Anyway, I’ve been pestering C for quite awhile to give me some ideas for his birthday cake. But up until yesterday morning, the only ideas the little bugger had for me were “marble cake” and “caramel frosting,” so I decided to introduce him to my friend, Google images. We clicked and scrolled through pages of cakes that I thought he might like, but the only thing that really struck his fancy was this. A fine cake, of course, but I really wanted to do something special for him. You see, I’ve not been able to spend much time with C while I’ve been away for school, and it makes me sad to come home and see how much he’s missed me. I’m happy, of course, to have been missed and I missed him too, but our age gap is just so large that he is, unfortunately, growing up without my brother and I.
I want to be there for him, and it hurts that I can’t really “grow up” with him.
I know a cake won’t fix this (even though I am a firm believer that cake fixes many, many things), but it did help. It was fun to listen to him get more and more excited about what kind of cake he would have as we looked through images, and I really liked that he hung around in the kitchen while I was working. I’ve always known it, but my little brother is a seriously cute kid. He’s got the classic little kid smile – missing teeth and all. His big blue eyes are divided by a freckled nose and rimmed by glasses. He’s in need of a haircut, but I almost prefer his hair messy as it is to being clean-cut and straight out of the barbershop. He’s tall for his age, and lanky in his limbs. He has a hard time saying ‘v’s and his jokes are just as bad as my own. He hates school but loves recess. He’s a smarty pants and reads books like nobody’s business. He’s nice and sweet but sneaky like every other kid I’ve ever known.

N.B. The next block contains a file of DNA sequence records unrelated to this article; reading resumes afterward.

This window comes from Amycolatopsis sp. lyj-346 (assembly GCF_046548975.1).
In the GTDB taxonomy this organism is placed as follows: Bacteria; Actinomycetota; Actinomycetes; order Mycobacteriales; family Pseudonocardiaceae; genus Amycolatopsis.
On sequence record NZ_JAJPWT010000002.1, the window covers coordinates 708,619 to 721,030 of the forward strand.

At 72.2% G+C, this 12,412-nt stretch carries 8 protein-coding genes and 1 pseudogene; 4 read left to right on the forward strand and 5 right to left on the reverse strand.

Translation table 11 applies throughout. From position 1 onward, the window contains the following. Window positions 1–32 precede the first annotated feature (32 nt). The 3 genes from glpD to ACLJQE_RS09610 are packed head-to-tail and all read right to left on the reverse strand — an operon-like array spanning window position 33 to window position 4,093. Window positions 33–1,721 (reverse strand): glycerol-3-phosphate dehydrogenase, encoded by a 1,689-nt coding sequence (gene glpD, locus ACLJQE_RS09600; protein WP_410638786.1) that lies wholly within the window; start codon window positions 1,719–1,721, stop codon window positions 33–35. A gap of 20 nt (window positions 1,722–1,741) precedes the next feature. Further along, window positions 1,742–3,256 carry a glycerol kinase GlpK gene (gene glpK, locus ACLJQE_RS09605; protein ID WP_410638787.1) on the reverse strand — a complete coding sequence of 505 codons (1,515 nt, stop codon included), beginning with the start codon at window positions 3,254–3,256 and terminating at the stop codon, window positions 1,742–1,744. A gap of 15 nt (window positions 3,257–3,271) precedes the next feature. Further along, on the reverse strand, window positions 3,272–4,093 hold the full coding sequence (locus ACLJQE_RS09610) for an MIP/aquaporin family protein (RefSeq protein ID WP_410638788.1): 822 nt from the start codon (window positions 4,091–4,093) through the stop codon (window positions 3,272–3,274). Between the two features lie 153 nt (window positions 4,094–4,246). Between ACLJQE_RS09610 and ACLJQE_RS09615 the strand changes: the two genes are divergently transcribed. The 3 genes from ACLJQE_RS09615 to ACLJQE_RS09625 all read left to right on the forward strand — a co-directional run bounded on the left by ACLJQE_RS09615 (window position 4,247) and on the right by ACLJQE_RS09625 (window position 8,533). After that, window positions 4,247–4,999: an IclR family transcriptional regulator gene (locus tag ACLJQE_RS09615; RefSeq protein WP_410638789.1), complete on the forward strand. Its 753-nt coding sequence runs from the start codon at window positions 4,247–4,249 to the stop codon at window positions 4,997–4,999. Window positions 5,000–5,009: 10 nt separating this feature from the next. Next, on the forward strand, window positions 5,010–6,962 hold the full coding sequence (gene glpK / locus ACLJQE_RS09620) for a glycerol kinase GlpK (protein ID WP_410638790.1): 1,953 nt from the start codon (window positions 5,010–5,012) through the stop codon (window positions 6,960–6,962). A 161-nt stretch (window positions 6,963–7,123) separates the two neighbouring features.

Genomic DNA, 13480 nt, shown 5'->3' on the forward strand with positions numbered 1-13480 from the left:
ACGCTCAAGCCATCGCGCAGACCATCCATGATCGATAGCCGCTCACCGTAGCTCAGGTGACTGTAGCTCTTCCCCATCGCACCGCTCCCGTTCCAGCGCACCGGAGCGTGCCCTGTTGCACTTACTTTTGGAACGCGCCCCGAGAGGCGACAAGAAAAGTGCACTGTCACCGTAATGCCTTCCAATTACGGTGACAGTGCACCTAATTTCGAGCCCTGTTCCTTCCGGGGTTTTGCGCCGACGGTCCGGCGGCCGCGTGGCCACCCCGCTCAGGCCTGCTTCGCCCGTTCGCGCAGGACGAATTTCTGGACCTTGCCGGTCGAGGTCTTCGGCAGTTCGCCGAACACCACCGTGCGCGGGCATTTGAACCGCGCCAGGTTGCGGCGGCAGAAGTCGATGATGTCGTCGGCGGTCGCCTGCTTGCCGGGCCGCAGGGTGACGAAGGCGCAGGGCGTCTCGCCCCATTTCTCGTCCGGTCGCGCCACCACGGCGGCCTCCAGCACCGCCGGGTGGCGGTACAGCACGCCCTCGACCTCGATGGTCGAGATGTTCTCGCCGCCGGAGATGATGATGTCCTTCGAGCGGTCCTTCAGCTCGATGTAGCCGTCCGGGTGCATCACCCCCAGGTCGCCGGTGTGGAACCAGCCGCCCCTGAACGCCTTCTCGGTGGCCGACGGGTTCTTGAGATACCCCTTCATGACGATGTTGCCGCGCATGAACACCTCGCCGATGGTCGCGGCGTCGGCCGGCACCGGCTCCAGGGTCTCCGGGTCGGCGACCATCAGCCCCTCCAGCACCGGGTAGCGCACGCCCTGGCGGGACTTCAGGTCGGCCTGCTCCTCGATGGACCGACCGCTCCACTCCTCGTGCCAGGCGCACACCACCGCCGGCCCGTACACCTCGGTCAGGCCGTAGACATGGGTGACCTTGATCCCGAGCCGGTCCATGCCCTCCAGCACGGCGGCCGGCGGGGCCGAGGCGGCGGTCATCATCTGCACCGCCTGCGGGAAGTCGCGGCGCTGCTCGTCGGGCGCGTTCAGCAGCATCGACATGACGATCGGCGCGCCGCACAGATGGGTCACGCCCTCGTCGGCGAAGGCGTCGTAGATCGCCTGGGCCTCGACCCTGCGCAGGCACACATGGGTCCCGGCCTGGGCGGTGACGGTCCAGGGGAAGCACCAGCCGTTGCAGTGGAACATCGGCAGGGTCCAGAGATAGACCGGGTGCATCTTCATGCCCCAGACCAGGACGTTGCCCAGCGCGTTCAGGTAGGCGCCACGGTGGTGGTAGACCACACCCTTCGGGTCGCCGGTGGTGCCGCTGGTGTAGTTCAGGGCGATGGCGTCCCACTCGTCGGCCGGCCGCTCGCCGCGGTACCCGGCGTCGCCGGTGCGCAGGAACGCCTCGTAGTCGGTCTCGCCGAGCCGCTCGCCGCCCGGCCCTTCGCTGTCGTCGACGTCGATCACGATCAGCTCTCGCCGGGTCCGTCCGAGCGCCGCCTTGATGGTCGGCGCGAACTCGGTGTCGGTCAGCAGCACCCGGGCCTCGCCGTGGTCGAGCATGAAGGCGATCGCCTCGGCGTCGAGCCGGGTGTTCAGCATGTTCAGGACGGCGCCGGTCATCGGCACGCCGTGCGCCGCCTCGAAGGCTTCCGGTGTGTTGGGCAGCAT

Short and simple? He’s awesome. He’s adorkable. He’s a nerd and I love him!
Happy 9th, C! You’re crazy cool! And a very happy Father’s Day to my dad who’s not into holidays like this 😉
Legend Of Zelda Cake, for C
Ok, there’s obviously a lot more to this cake than just a recipe, but I’m not sure how great I’d be at explaining the whole ordeal. I used gel food colorings to dye purchased fondant (Satin Ice. Do not buy Wilton fondant! It tastes terrible!) and I used this image as my reference for the fondant Link figure. Everything was handmade. I have a set of gum paste tools (I don’t recommend buying these off of Amazon. Get your weekly %40 off coupon for Michael’s and buy it there instead!) that I used for some pieces and also used an X-acto knife on nearly everything. C loved it!
Marble Chiffon Cake adapted from All Recipes
I usually hate marble cake, but I am happy to say that I really liked this one! It’s very moist and soft, unlike many marble cakes that I’ve had in the past. This makes a little more than you will need for the cakes, so I just baked cupcakes with the extra batter.
1/3 c (30 g) cocoa
1/4 c (60 ml) boiling water